Friday, March 1, 2013

Sugar & Mood

(This post is off the topic of infertility.)

I have posted recently about how I have been feeling increasingly stressed, overwhelmed and anxious (I wrote about this topic in the most detail in this post).  Things got so unbearable for me that I have actually been to a couple of sessions with a counselor to try to deal with these feelings, which were physiological in addition to being psychological.

The middle of last week, I also started a very-low carb diet.  For about 8 days now, I have had no sugar or white flour whatsoever, no fruit, and actually very little whole grains either.  (I won't eat like this forever, but I'm in the introductory phase of this eating plan, and it requires eliminating these foods for a while.  I will eventually reintroduce whole grains and fruit, at least.)

Prior to starting this diet, my eating habits were not great but not terrible.  One of the worst habits I had developed was eating candy or other sweets at my desk during the day as a way to cope with my stress.  When you work in an office, these types of foods are all too readily available, and it's often a nice break to get away from your desk for a walk to the coffee shop downstairs to buy a caffe mocha and a scone or muffin.

About three or four days into this eating plan, I noticed that most of the physical symptoms of anxiety that I had previously described-- the tight feeling in my chest, racing heart, heartburn/indigestion, and feelings of impending doom--were gone.  Poof.  Just like that.  This realization came to me in the middle of a day when I was very busy at work (and thus would normally and rationally expect to feel stressed) and also simultaneously was dealing with a major problem in my personal life (something that, were I to choose to write about it, would need a post of its own to explain).

As I have continued to eat this way, not much has changed in my life--in fact, I think an argument could be made that a few areas have gotten worse, like work, where I have been even busier lately than usual--and yet my (physical) feelings of anxiety and stress seem to be gone!  Yes, I do believe that therapy can be helpful, but I will honestly say that I don't think that much can be accomplished in two sessions.  And I think that is especially true in this instance, where I know that I spent the first session with the counselor just laying out the problem and the second session talking mostly about a fight I'd had with my husband earlier that day.  There really is not any other logical explanation in my mind for the change except the drastic change in my eating habits.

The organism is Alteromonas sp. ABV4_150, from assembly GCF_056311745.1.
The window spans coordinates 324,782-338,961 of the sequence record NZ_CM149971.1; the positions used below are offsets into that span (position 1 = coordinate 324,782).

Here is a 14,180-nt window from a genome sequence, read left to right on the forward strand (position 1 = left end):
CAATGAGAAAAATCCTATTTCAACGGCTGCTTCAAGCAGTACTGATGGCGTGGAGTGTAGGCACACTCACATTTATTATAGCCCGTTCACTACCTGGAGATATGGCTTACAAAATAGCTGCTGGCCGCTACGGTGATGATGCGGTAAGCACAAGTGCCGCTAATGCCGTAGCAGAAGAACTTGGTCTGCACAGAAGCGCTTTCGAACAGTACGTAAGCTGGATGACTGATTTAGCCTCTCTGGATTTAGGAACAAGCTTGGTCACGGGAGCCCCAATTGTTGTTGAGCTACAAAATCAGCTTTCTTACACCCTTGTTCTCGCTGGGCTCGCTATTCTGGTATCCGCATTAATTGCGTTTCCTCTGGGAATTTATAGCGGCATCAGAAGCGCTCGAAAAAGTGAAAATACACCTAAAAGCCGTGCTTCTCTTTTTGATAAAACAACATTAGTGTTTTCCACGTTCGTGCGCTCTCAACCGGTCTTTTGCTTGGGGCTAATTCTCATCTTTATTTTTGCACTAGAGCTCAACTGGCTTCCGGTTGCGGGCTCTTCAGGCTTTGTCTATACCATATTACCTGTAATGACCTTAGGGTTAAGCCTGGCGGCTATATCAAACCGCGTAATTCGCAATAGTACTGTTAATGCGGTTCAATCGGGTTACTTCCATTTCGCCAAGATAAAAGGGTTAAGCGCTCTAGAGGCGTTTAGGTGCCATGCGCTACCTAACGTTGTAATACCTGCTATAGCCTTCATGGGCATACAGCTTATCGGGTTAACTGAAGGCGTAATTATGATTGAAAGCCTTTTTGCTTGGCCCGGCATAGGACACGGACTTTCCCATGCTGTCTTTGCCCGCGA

This realization about the potential link between my diet and my moods led me to do a search on the topic, and guess what?  I guess I'm just an uninformed bonehead on this subject, because apparently others are well aware of this.  Check this out (I found this quote here).  I have bolded the symptoms I was experiencing.

Eating lots of sugar is going to give you sudden peaks and troughs in the amount of glucose in your blood; symptoms that this is going on include fatigue, irritability, dizziness, insomnia, excessive sweating (especially at night), poor concentration and forgetfulness, excessive thirst, depression and crying spells, digestive disturbances and blurred vision. Since the brain depends on an even supply of glucose it is no surprise to find that sugar has been implicated in aggressive behavior, anxiety, and depression, and fatigue.

Do I still sometimes feel overwhelmed?  Yes.  Do I still sometimes having racing thoughts, or feel tearful?  Yes.  But I believe I am doing a better job of managing these psychological symptoms without the physiological symptoms that previously accompanied them.  (Oh, and as an added benefit, I have lost a few pounds already, too.)

Meanwhile, I continue to work on the other things in my life that I think have been contributing to my stress.  My job search continues, MM and I are working our marriage, I have actually exercised twice this week, and I am procrastinating less at work (partly of necessity, as I have been extra busy).  I am making a conscious effort to spend time with friends I haven't seen for a while and to take time for myself when I can.

Knowing this makes me want to never eat sugar again, regardless of how much I love a good piece of chocolate cake (or brownie, or fudge, or quality dark chocolate, or. . . you get the idea).  I am just so glad to be feeling more normal again!


  1. Wow, that is amazing! I'm so glad to hear you're feeling so much better already!

  2. Hadn't heard about anxiety, but certainly I've heard lots about peaks/troughs of sugar highs and crashes -- so it makes sense that anxiety would come along with it.

  3. It does make sense. It also makes sense that you feel better about having some control over this aspect of your life! Are you going to quit therapy?


  4. you are juggling A LOT- i admire how you've been able to handle it all. glad you are starting to feel better! good for you on the diet front. i need to follow your lead with the sugar!


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